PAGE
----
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Politics

Supreme Court Looks at Ohio’s Attempt to Purge Voter Rolls

Keely Sharp
Written by Keely Sharp

Ohio is attempting to suppress voters by taking away their ability to vote if they miss a few elections and then fail to respond to a government notice from state officials.

According to Justice Sonia Sotomayor, this has hit the minority voters in Ohio’s major cities pretty hard.

“All of these impediments result in large numbers of people not voting in certain parts of the state,” Sotomayor said.

Justices Anthony M. Kennedy and Stephen G. Breyer have both expressed that they believe Ohio is right in their purge of the voter rolls. Kennedy said, “They want to protect the voter rolls from people who have moved and are voting in the wrong district.”

This doesn’t sound constitutional to me!

New York Times reports:

The case concerns Larry Harmon, a software engineer and Navy veteran who lives near Akron, Ohio. He voted in the 2004 and 2008 presidential elections but skipped the next one, saying he was unimpressed by the candidates. He also sat out the midterm elections in 2010 and 2014.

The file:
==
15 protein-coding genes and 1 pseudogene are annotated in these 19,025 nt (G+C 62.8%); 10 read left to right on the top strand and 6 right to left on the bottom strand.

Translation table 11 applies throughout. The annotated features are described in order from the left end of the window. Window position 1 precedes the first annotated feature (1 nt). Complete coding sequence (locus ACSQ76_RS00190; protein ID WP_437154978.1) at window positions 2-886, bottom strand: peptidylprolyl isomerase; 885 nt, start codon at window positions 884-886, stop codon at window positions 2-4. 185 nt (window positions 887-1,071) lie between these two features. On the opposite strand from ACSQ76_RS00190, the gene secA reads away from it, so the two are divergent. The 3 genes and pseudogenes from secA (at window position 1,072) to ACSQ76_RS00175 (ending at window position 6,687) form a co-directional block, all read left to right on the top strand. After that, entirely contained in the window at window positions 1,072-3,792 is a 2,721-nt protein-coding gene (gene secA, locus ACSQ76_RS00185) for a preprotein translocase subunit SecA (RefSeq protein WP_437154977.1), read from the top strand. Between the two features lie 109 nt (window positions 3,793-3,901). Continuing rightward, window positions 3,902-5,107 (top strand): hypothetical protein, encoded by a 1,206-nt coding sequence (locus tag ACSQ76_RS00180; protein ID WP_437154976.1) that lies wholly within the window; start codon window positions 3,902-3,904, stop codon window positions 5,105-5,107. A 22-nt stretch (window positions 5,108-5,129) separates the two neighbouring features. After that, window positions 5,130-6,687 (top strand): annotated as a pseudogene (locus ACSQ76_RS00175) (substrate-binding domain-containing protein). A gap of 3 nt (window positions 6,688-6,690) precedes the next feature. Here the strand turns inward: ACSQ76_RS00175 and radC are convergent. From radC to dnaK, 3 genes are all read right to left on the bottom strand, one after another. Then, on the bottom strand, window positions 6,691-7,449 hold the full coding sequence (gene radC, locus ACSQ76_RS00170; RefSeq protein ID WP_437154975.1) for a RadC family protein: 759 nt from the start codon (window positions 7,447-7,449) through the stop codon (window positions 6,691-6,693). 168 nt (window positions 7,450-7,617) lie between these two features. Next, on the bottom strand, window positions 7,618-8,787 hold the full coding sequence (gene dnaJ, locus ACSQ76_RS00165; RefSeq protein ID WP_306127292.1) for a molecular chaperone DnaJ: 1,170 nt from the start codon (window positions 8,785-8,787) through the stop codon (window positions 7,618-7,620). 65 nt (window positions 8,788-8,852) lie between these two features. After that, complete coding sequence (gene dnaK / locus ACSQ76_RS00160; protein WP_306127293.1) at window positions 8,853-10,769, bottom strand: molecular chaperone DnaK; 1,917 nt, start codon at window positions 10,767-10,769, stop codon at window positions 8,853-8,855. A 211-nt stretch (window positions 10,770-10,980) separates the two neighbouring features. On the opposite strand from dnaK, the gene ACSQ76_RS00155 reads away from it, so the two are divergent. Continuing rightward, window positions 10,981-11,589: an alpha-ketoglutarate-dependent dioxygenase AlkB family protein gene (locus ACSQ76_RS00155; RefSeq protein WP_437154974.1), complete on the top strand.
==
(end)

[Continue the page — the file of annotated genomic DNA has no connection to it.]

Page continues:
In 2015, Mr. Harmon did want to vote, against a ballot initiative to legalize marijuana. But his name had been stricken from the voting rolls.

Ohio is more aggressive than any other state in purging its voter rolls. After skipping a single federal election cycle, voters are sent a notice. If they fail to respond and do not vote in the next four years, their names are purged from the rolls.

A few other states use similar approaches, but none of them move as fast.

League of Women Voters and the Brennan Center for Justice said, “Ohio is the only state that commences such a process based on the failure to vote in a single federal election cycle,” they added, “Literally every other state uses a different, and more voter-protective, practice.”

In a Supreme Court brief, Ohio officials said the notices protect the integrity of the voting rolls, as failing to vote suggests that voters may have moved.

State officials said they sent Mr. Harmon a notice in 2011 and that he did not respond. He said he never saw the notice.

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The views expressed in this opinion article are solely those of their author and are not necessarily either shared or endorsed by EagleRising.com


About the author

Keely Sharp

Keely Sharp

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